Back from 39 months overseas, 1st Lt. Jay T. Rorick had his first meeting with his 32-month-old son, J.T. III, when he arrived at his home at Lake Grove early this week. Now on terminal leave from Camp Beale, Cal., he will be retired to inactive status in 90 days.
Lt. Rorick is the son of Mr. and Mrs. Jay T. Rorick Sr. of 2486 N.W. Westover road. He served with the communications corps in Iceland, and with the 18th airborne corps in England, Belgium, France, and Germany.
A member of the Oregon National Guard, he was mobilized and assigned to the 41st division in September, 1940, but was separated from that outfit when he went back to New Jersey for special training. Prior to induction he was employed at Lipman, Wolfe & Co.
Source: Portland Oregonian, October 25, 1945.
We wish again to call the attention of our readers to the return visit of Dr. Rorick, as announced by his large advertisement in this issue of our paper. The cry of “beware of the fraudulent traveling quack,” which very justly gained prominence a few years ago, when the laws of our State permitted this species of gentry to ply their vocation, has outlived its application. The recognized fact that it is beyond the ken of possibilities for any one man to master all the branches of the healing art, has caused the best men in the profession, both in Europe and America, to devote their entire energies to perfecting themselves in special branches.
Dr. Rorick, who presents his credentials from the best medical institutions in the country, has spent the past ten years in the constant investigation and treatment of chronic diseases. The fact that he refuses to prescribe for any disease outside of his specialties and asks only those to visit him who have failed to get relief from their family physicians entitles him to confidence. Large numbers already throng his parlors at each visit. Every invalid should carefully read his mammoth advertisement and visit him at his parlors at the Murdock House, Tuesday, April. Consultation free and strictly confidential.
Source: Undated clipping from an Indiana newspaper.
Source: Springville Independent, July 24, 1896.
Springville, Dec. 9.—Last Tuesday evening Mr. and Mrs. R.A. Deal entertained about twenty friends at cards. The occasion was a farewell party in honor of Mr. W.P. Rorick, who has been here for several weeks on a visit to his daughters, Mrs. T.R. Kelly and Mrs. Roe Deal. Refreshments were served at 11 o’clock, and the evening proved very pleasant for all hands. Mr. Rorick returned to his home in Kansas Wednesday morning.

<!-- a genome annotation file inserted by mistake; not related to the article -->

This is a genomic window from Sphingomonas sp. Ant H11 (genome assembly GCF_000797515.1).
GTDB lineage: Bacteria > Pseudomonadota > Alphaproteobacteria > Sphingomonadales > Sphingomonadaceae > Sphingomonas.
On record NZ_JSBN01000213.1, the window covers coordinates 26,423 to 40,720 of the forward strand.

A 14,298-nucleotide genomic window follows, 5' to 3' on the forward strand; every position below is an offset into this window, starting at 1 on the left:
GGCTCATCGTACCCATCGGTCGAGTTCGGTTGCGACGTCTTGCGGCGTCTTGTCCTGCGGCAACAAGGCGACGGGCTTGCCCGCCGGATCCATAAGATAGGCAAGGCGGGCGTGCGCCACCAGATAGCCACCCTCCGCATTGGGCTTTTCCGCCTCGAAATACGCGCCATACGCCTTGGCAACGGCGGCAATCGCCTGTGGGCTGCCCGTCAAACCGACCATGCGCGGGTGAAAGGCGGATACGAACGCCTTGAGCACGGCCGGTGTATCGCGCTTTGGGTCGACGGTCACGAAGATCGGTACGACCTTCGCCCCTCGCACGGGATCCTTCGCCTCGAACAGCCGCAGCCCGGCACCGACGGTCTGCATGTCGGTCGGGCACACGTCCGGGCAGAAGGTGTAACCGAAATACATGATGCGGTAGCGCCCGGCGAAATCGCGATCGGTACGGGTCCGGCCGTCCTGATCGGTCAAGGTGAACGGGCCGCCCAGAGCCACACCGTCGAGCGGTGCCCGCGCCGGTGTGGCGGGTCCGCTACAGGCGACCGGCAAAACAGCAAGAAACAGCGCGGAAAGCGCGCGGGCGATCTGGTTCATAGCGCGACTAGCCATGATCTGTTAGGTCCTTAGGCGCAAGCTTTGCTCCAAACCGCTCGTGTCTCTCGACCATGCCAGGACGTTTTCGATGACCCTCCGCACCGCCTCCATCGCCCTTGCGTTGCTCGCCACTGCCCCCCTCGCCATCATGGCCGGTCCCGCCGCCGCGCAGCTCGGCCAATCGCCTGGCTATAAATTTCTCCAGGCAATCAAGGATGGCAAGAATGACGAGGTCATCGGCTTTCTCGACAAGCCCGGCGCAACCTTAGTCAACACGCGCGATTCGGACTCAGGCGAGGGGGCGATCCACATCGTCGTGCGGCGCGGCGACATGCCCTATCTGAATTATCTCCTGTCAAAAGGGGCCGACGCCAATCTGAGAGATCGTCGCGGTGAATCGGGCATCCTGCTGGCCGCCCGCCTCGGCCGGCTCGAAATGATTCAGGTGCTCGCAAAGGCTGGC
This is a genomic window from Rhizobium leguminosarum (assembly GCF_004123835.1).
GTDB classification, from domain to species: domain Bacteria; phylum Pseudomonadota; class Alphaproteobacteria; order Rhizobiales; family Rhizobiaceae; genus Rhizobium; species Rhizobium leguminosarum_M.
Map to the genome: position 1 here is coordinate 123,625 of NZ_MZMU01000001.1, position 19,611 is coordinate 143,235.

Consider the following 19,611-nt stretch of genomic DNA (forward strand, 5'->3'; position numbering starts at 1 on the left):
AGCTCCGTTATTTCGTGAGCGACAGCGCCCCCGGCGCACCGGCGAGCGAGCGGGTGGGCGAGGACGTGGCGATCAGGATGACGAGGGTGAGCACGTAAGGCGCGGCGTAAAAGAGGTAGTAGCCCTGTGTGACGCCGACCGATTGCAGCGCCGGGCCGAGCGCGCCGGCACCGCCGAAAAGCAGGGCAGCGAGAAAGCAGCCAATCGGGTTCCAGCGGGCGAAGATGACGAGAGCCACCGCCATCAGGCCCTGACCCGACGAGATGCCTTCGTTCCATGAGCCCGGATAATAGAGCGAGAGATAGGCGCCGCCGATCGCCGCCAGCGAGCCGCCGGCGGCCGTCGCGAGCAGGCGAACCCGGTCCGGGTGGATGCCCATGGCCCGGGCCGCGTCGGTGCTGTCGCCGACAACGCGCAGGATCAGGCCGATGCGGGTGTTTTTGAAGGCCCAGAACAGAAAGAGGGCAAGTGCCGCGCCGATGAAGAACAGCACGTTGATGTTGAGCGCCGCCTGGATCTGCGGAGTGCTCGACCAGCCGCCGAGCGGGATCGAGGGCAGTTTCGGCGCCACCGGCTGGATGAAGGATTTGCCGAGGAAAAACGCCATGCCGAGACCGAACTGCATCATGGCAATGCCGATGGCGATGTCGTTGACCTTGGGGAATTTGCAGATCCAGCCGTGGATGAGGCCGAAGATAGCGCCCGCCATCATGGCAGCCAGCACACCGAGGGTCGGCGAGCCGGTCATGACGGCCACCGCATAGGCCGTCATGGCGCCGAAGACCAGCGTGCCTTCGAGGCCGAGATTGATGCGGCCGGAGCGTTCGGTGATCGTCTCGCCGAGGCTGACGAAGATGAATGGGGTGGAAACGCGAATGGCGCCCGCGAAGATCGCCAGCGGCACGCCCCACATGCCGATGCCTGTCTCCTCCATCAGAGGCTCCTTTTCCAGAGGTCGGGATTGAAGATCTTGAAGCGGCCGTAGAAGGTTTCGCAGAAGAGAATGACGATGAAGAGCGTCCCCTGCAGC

Source: Salt Lake Herald, December 10, 1899.
Martha Jane Rorick was born March 14, 1846, in Licking Co., Ohio, and died at Canton, Ills., February 6, 1923, at the age of 76 years, 10 months and 23 days.
Martha Jane Hammond was the daughter of Jane and Noah Hammond, pioneer settlers of New Jersey. She was united in marriage to Dallas D. Rorick February 15, 1865.
She is survived by one daughter, Anna Rorick, of St. Paul, Minn.; one brother, W.B. Hammond, and sister, Emma G. Hammond, of Canton, Ills., and sister, Isadoria Mills, of Ohio.
Continue reading “Martha Jane Rorick”
Autumn flowers filled the Church of the Holy Spirit for the marriage of Miss Clara Marsh McLeod, daughter of Mr. and Mrs. Walter H. McLeod of this city, and Horton C. Rorick, son of Mr. and Mrs. Ceilan H. Rorick of Toledo, Ohio, solemnized in an 8 o’clock candlelight ceremony Saturday evening.
Rev. Thomas W. Bennett read the Episcopal service before an altar decorated in a gold and white floral theme of chrysanthemums, pompoms and asters against a background of ferns and vines. White tapers in double-branch candelabra lighted the altar and candles in floor stands marked the line of the aisles.
Mrs. DeLoss Smith of Missoula, at the organ, played the processional and recessional and provided a program of nuptial selections preceding the ceremony.